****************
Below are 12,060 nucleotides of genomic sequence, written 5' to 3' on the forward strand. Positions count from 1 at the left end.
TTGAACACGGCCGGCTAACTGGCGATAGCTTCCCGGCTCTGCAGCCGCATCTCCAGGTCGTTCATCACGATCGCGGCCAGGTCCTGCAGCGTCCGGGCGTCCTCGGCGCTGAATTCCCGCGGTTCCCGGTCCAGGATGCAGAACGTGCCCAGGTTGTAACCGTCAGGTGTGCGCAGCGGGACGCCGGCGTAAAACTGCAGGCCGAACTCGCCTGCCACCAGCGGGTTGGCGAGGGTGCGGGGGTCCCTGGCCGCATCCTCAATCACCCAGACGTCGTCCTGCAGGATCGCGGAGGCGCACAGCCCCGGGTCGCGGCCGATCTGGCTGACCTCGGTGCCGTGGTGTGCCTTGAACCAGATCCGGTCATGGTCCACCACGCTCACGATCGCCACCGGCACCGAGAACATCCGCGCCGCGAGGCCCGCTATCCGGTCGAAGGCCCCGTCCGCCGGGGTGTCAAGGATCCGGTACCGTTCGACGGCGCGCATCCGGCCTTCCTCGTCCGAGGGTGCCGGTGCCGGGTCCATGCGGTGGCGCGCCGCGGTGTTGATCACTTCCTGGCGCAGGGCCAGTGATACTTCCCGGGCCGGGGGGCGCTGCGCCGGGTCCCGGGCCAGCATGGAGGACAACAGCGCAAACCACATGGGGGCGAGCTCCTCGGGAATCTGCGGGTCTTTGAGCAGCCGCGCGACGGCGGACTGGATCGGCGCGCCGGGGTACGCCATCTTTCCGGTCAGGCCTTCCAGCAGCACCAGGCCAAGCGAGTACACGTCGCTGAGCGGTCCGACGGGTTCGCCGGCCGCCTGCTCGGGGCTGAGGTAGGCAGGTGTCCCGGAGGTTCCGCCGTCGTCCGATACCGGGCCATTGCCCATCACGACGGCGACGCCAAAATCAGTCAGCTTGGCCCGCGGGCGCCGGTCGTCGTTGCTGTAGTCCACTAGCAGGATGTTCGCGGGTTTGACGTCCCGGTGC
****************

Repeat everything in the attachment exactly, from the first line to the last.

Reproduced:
Below are 12,060 nucleotides of genomic sequence, written 5' to 3' on the forward strand. Positions count from 1 at the left end.
TTGAACACGGCCGGCTAACTGGCGATAGCTTCCCGGCTCTGCAGCCGCATCTCCAGGTCGTTCATCACGATCGCGGCCAGGTCCTGCAGCGTCCGGGCGTCCTCGGCGCTGAATTCCCGCGGTTCCCGGTCCAGGATGCAGAACGTGCCCAGGTTGTAACCGTCAGGTGTGCGCAGCGGGACGCCGGCGTAAAACTGCAGGCCGAACTCGCCTGCCACCAGCGGGTTGGCGAGGGTGCGGGGGTCCCTGGCCGCATCCTCAATCACCCAGACGTCGTCCTGCAGGATCGCGGAGGCGCACAGCCCCGGGTCGCGGCCGATCTGGCTGACCTCGGTGCCGTGGTGTGCCTTGAACCAGATCCGGTCATGGTCCACCACGCTCACGATCGCCACCGGCACCGAGAACATCCGCGCCGCGAGGCCCGCTATCCGGTCGAAGGCCCCGTCCGCCGGGGTGTCAAGGATCCGGTACCGTTCGACGGCGCGCATCCGGCCTTCCTCGTCCGAGGGTGCCGGTGCCGGGTCCATGCGGTGGCGCGCCGCGGTGTTGATCACTTCCTGGCGCAGGGCCAGTGATACTTCCCGGGCCGGGGGGCGCTGCGCCGGGTCCCGGGCCAGCATGGAGGACAACAGCGCAAACCACATGGGGGCGAGCTCCTCGGGAATCTGCGGGTCTTTGAGCAGCCGCGCGACGGCGGACTGGATCGGCGCGCCGGGGTACGCCATCTTTCCGGTCAGGCCTTCCAGCAGCACCAGGCCAAGCGAGTACACGTCGCTGAGCGGTCCGACGGGTTCGCCGGCCGCCTGCTCGGGGCTGAGGTAGGCAGGTGTCCCGGAGGTTCCGCCGTCGTCCGATACCGGGCCATTGCCCATCACGACGGCGACGCCAAAATCAGTCAGCTTGGCCCGCGGGCGCCGGTCGTCGTTGCTGTAGTCCACTAGCAGGATGTTCGCGGGTTTGACGTCCCGGTGC